Ebola threatens food production; stalls commercial activity in West Africa

Crisis could cost affected countries billions of dollars in economic losses, says World Bank

 
By DTE Staff
Published: Monday 07 March 2016

Prices of food commodities have risen from 30 to 75 per cent in parts of Liberia, threatening people’s access to sufficient food, according to FAO (Photo courtesy: FAO)

Fearing an acute food crisis in West Africa, the Food and Agriculture Organisation (FAO) has launched a new assistance programme for 90,000 vulnerable households in Guinea, Liberia and Sierra Leone. This initiative will help the countries stop the spread of the disease and meet immediate and long-term food security needs of the communities.

The Ebola endemic is already affecting livelihoods and people’s access to food. According to the FAO, 47 per cent of the respondents in Sierra Leone said the disease was disrupting farming activities. Prices of food commodities rose from 30 to 75 per cent in Lofa county of Liberia in August 2014.

“These actions cannot wait,” said Bukar Tijani, assistant director-general of FAO’s regional office for Africa, in an official press release. “The outbreak is already reducing the purchasing power of vulnerable households, which means less food on their plates and increased nutritional risks for families already on subsistence diets. Fear and stigmatisation also threaten to reduce agricultural activities, thereby placing food security at risk,” he added.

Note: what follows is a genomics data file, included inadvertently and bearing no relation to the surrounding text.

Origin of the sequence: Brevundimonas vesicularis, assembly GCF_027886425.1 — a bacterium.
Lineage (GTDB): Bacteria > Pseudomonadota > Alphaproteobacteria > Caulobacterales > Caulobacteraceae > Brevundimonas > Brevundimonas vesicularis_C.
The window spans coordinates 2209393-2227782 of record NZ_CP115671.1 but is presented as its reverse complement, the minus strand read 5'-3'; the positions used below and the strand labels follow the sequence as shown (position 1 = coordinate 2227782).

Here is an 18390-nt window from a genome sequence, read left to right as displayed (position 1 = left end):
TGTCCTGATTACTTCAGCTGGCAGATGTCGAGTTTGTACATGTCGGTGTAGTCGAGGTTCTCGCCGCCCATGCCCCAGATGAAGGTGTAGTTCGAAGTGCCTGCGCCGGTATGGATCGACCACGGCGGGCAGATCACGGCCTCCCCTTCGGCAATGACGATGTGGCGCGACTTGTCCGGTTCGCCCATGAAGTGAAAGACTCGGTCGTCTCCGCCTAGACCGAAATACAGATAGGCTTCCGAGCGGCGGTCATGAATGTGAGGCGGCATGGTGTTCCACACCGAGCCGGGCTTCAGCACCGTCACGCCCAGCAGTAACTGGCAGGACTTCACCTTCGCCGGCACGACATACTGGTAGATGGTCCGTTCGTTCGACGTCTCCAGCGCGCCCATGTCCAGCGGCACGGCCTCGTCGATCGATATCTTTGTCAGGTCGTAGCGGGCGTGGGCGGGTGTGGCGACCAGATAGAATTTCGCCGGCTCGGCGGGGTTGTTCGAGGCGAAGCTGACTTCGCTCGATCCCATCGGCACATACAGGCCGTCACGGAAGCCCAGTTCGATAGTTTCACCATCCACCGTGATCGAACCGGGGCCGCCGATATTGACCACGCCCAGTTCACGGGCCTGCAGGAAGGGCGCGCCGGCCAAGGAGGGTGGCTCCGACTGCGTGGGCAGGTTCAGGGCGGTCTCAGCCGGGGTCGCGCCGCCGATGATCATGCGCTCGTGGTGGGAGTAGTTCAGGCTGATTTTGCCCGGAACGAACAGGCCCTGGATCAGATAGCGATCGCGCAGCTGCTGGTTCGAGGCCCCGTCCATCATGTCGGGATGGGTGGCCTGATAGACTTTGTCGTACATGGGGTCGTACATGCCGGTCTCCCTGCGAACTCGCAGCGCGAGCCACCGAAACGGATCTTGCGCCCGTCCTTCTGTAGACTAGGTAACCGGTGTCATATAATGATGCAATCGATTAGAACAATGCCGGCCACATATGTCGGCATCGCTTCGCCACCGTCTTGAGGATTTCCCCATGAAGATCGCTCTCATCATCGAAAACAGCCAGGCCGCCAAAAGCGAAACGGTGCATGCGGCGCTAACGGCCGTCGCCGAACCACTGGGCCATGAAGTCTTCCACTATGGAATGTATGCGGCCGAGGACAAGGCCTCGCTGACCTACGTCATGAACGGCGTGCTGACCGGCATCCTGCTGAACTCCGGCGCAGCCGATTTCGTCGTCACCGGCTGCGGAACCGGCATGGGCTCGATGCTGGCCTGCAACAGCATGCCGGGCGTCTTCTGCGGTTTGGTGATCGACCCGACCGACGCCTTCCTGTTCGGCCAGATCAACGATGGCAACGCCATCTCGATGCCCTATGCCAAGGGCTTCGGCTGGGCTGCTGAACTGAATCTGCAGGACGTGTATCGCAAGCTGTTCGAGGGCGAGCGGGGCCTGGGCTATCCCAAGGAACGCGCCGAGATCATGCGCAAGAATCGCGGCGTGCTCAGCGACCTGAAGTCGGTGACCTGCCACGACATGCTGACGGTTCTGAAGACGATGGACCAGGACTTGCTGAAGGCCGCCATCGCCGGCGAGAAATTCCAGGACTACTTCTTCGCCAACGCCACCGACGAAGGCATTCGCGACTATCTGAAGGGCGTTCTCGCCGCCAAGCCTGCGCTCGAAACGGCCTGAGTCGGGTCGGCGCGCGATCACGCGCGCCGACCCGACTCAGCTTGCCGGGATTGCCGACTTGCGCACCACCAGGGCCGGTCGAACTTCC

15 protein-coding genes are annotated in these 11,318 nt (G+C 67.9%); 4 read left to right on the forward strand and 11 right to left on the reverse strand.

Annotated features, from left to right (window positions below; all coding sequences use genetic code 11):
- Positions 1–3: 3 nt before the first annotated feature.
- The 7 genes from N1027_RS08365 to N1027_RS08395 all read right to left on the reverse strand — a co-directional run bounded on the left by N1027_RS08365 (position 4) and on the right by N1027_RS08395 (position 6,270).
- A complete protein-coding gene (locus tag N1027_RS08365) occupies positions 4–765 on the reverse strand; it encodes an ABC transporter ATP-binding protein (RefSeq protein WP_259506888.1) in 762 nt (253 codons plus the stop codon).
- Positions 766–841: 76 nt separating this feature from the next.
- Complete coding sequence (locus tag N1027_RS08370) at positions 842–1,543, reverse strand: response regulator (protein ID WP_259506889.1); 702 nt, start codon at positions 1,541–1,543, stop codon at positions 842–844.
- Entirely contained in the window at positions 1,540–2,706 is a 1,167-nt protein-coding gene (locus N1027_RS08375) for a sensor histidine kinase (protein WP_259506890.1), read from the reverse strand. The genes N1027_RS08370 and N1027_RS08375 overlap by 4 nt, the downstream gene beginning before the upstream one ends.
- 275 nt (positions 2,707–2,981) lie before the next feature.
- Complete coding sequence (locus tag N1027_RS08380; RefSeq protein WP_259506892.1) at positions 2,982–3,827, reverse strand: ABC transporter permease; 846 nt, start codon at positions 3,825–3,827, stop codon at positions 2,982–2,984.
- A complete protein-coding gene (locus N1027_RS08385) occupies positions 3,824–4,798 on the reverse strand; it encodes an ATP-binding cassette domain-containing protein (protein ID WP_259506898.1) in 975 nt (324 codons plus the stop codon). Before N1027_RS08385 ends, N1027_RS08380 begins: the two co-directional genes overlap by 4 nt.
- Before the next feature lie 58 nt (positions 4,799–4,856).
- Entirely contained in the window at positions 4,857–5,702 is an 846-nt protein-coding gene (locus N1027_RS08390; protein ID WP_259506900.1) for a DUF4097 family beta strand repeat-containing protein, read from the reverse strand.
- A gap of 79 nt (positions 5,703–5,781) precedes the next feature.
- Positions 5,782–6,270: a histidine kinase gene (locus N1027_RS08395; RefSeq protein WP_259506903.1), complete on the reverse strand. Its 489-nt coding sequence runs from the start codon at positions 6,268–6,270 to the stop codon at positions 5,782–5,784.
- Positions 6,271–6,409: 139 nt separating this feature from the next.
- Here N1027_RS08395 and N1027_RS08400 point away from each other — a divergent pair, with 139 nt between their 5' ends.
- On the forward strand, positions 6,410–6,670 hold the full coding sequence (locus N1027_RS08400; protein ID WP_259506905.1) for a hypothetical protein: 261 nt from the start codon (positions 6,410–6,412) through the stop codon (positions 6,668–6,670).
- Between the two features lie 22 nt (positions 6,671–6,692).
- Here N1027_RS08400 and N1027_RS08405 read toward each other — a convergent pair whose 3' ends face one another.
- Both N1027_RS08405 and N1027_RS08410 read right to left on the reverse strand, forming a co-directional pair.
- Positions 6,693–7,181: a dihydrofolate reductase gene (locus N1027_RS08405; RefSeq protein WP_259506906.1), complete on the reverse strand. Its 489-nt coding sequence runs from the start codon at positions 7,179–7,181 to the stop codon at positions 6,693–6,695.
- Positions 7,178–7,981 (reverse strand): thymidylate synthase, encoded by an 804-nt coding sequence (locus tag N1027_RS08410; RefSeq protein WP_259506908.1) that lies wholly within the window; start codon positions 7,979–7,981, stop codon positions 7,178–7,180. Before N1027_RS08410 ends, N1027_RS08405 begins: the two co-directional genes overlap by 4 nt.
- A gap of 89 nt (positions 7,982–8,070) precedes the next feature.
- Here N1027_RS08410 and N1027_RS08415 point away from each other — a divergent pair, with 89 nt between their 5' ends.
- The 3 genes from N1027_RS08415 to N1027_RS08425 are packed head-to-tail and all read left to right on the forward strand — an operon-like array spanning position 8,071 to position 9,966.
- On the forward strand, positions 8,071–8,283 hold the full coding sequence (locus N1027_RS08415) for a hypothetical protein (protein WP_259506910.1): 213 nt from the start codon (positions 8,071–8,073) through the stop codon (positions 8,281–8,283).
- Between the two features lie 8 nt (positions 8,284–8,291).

A World Bank Group assessment report estimates that if the epidemic were to spread significantly to neighbouring countries, the resulting economic losses could reach US$32.6 billion by the end of 2015.

“With Ebola’s potential to inflict massive economic costs on Guinea, Liberia, and Sierra Leone and the rest of their neighbours in West Africa, the international community must find ways to get past logistical roadblocks and bring in more doctors and trained medical staff, more hospital beds, and more health and development support to help stop Ebola in its tracks,” said Jim Yong Kim, the president of the World Bank Group, in an official statement.

The organisation urged neighbouring countries to end the fear factor that has led to the closing of borders and suspension of flights and commercial activities in the affected region. According to the assessment report, economic losses arising out of the epidemic can be limited through coordinated national and international action. The World Bank Group is mobilising emergency financing of $400 million for the three countries most affected by the crisis.

The World Health Organisation puts the death toll at 3,865, with a total of 8,033 cases in its latest update. Thomas Eric Duncan, the first person to be diagnosed with Ebola in the US, has died in hospital.

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